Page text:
Calling all parents! Are you worried that your kids are growing up less happy and less healthy than in the good old days? Well don't be! If anything the reverse is true.
This comforting news comes from comparing the results of two prolonged landmark studies that are monitoring the development and wellbeing of young children born 20 years apart.
They show that young children today are not experiencing more problems than they did in the past, in spite of the perceived stresses of modern family life, like Mum going back to work early and the kids going to child care. In some cases, they are even doing slightly better.
The Australian Temperament Project study (ATP), began in 1983 with a sample of 2500 Victorian babies and families. Growing up in Australia, the Longitudinal Study of Australian Children (LSAC), began in 2004 with two samples of 5000 babies and 5000 4-5 year old children and families from all states of Australia. The parents in both studies were asked identical questions about their children's personality and behaviour.
The questions were geared to assessing how well children dealt with new situations and with meeting new people; how adaptable and cooperative they were; whether they were fretful or easy to soothe, volatile or able to stay focussed. They also addressed behaviour problems including hyperactivity, aggression, anxiety and the inability to mix well with other children.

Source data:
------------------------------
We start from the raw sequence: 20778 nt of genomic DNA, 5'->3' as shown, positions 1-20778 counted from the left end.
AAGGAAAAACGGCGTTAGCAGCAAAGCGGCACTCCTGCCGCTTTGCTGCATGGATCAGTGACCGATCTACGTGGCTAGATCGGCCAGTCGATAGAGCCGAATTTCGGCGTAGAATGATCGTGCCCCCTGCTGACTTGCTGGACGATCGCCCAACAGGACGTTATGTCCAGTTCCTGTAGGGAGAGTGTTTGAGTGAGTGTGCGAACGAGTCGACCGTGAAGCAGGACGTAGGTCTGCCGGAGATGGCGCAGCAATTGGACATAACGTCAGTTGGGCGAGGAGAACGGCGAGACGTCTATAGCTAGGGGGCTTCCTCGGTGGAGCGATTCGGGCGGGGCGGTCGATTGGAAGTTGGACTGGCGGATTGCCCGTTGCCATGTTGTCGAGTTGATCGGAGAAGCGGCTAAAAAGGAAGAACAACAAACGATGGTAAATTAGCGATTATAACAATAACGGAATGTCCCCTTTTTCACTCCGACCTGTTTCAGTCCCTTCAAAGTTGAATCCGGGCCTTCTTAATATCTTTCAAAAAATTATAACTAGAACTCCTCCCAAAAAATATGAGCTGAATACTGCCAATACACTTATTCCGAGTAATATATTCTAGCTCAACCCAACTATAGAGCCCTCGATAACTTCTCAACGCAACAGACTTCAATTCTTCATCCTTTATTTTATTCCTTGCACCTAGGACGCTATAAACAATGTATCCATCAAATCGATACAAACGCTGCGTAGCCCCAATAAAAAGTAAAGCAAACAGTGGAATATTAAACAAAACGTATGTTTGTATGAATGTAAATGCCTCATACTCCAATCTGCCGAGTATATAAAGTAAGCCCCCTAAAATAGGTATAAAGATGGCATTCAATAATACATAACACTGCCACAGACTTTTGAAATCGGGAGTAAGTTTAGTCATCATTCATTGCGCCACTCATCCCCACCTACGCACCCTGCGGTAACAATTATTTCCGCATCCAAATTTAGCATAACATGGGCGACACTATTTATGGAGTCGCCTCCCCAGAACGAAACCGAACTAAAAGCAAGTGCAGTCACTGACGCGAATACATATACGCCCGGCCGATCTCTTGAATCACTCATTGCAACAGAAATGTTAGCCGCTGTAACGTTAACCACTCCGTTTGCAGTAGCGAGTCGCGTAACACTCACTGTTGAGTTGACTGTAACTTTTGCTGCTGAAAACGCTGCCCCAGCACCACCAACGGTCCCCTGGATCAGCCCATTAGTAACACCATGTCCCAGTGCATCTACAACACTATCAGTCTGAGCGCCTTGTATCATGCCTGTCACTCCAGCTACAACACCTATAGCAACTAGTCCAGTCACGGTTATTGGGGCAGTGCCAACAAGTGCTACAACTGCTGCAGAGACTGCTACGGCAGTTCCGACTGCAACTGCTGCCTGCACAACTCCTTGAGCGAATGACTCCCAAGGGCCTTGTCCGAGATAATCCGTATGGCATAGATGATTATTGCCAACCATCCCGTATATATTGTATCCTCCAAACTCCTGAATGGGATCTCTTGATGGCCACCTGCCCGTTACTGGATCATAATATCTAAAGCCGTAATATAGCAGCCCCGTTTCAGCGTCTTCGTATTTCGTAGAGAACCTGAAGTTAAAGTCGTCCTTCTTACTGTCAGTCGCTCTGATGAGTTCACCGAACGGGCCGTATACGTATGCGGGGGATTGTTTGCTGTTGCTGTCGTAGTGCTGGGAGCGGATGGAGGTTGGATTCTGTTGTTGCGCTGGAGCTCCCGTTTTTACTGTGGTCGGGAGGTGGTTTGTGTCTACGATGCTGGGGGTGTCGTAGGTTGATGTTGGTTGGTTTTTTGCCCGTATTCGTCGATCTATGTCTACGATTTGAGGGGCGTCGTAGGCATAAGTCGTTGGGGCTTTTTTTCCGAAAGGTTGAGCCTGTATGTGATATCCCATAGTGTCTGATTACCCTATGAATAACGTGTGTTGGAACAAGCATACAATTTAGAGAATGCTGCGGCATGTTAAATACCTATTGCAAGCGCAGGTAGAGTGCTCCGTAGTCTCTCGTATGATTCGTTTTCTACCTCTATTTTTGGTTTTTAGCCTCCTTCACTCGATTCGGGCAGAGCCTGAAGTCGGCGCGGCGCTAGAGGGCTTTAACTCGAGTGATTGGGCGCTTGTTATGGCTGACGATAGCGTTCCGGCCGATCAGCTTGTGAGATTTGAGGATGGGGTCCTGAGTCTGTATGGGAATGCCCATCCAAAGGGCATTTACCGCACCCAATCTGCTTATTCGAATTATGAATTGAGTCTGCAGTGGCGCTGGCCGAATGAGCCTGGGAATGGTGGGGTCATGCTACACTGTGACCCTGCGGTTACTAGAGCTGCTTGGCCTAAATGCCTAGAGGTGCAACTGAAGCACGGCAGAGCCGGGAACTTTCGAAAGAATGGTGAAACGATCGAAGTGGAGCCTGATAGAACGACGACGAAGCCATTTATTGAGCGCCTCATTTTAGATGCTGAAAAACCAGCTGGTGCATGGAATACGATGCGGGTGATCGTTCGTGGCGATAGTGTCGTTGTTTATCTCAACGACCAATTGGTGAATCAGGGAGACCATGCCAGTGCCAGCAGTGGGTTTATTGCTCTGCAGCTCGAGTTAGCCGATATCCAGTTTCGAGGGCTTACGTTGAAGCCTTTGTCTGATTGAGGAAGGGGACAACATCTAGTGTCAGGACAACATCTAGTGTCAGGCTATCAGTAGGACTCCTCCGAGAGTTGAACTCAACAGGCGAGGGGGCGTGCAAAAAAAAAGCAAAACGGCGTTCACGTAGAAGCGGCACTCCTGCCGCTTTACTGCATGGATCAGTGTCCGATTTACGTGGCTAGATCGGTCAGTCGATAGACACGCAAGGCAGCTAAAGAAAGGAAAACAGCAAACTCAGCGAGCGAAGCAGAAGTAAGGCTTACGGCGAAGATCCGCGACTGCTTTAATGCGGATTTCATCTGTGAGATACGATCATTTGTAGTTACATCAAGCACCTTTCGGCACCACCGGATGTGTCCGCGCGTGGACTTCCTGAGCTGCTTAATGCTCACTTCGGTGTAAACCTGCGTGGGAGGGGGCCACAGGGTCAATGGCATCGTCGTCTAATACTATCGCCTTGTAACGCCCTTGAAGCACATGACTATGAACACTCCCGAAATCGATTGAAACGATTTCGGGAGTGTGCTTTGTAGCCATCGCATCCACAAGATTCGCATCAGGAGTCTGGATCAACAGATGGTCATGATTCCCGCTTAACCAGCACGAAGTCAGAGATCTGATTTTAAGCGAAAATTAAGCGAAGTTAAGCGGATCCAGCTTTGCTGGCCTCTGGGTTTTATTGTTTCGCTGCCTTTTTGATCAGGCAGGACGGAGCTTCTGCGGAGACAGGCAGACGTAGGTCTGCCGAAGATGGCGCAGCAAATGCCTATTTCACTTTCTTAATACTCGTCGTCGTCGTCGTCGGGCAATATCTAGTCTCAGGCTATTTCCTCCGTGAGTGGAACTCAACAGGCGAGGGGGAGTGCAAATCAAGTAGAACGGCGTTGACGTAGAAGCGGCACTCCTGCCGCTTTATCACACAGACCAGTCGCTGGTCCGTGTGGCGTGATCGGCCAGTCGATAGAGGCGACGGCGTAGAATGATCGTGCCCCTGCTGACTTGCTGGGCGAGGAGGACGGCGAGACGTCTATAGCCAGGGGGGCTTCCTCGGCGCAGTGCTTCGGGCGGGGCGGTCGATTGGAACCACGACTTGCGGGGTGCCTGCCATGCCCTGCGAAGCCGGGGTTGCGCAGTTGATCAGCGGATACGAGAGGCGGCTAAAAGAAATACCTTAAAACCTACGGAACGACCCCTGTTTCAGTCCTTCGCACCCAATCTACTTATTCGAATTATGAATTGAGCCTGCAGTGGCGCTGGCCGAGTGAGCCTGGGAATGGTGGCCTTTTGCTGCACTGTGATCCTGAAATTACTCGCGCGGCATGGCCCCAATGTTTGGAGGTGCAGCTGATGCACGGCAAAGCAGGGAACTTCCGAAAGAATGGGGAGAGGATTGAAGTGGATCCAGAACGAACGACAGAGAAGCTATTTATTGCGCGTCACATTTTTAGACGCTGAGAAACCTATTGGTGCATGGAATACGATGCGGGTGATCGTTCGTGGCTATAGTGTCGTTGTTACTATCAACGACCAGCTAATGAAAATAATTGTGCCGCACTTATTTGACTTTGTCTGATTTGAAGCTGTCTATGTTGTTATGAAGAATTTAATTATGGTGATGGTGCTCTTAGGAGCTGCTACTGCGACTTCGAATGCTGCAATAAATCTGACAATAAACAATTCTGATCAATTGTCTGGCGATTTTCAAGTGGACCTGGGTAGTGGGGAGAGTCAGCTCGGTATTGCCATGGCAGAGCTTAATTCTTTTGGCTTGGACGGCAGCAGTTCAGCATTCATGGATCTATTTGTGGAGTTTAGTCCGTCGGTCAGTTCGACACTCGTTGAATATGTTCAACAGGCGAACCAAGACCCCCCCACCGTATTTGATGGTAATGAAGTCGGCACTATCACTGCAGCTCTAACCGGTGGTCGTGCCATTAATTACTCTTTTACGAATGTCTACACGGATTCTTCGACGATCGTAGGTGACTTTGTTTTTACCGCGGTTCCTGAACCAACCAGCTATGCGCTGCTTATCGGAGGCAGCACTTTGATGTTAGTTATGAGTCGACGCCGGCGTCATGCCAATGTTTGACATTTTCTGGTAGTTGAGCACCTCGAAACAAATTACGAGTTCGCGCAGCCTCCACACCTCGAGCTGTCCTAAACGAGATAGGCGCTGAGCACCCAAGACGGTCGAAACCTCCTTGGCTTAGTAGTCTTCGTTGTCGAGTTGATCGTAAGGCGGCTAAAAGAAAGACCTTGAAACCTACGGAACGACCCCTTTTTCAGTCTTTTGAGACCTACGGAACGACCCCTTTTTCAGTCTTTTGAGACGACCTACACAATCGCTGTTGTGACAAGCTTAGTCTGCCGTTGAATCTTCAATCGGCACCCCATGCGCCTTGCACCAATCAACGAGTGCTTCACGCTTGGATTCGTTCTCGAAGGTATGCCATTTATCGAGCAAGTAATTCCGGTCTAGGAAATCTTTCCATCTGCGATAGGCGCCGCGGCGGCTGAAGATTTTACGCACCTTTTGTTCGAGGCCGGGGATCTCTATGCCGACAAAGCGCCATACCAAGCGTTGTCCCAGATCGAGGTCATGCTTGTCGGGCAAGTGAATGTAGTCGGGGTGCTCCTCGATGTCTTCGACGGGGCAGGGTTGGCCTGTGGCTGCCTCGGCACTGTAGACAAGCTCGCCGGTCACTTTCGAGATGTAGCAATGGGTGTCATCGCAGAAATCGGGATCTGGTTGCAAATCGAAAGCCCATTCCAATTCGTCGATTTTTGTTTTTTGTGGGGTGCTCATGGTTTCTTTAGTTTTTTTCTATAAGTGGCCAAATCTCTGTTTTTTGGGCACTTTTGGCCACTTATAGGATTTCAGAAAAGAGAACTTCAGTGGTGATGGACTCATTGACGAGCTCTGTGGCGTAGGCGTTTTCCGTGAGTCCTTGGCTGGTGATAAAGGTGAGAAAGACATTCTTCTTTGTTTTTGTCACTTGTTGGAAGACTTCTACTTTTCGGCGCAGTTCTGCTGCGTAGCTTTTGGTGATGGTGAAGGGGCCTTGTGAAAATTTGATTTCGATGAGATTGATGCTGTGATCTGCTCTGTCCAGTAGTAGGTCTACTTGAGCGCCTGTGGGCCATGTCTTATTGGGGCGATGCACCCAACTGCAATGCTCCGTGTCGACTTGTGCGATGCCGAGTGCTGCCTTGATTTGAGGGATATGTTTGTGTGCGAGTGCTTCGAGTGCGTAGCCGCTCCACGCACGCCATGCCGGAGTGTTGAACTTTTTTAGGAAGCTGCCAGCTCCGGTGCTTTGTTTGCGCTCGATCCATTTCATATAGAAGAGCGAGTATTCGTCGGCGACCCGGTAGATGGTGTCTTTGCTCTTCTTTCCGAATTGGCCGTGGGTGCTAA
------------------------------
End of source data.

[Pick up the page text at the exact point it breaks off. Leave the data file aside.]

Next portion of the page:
The study found that most children in both groups were progressing well and that there was little difference between the two groups. Only a few children were highly aggressive, hyperactive or anxious, and fears that today's children might be more aggressive or hyperactive than the children of 20 years ago turned out to be unfounded. However today's children had the edge in social situations. They were a little more outgoing, a little less fretful and less volatile. They were less anxious around their peers and more considerate and helpful. Why this might be is a matter for further research.
Where the two groups differed considerably was in the change in family circumstances. Parents of the current generation tended to be more highly educated and older than the parents of the group born in the 1980s. Yet surprisingly the impact of this on the children's patterns of behaviour was negligible. Temperament, on the other hand, played a major role. The studies showed that a child who gets frustrated easily, has difficulty controlling his or her emotions and finds it hard to concentrate is more likely to develop aggressive and hyperactive behaviour patterns down the track.
Whether temperament will play such a decisive role in predicting which of our children may develop antisocial or unhealthy behaviours, like obesity, depression or substance abuse in the future, is also a matter for further research with older children. For the time being, however, we can at least be reassured that today's children on average may be starting life with no more difficulties than in the previous generation.
Something for parents to celebrate rather than something to feel guilty about.
The research on which this summary is based on is:
Smart, Diana, and Sanson, A. (2005), 'A comparison of children's temperament and adjustment across 20 years', Family Matters, 72, pp. 50-57.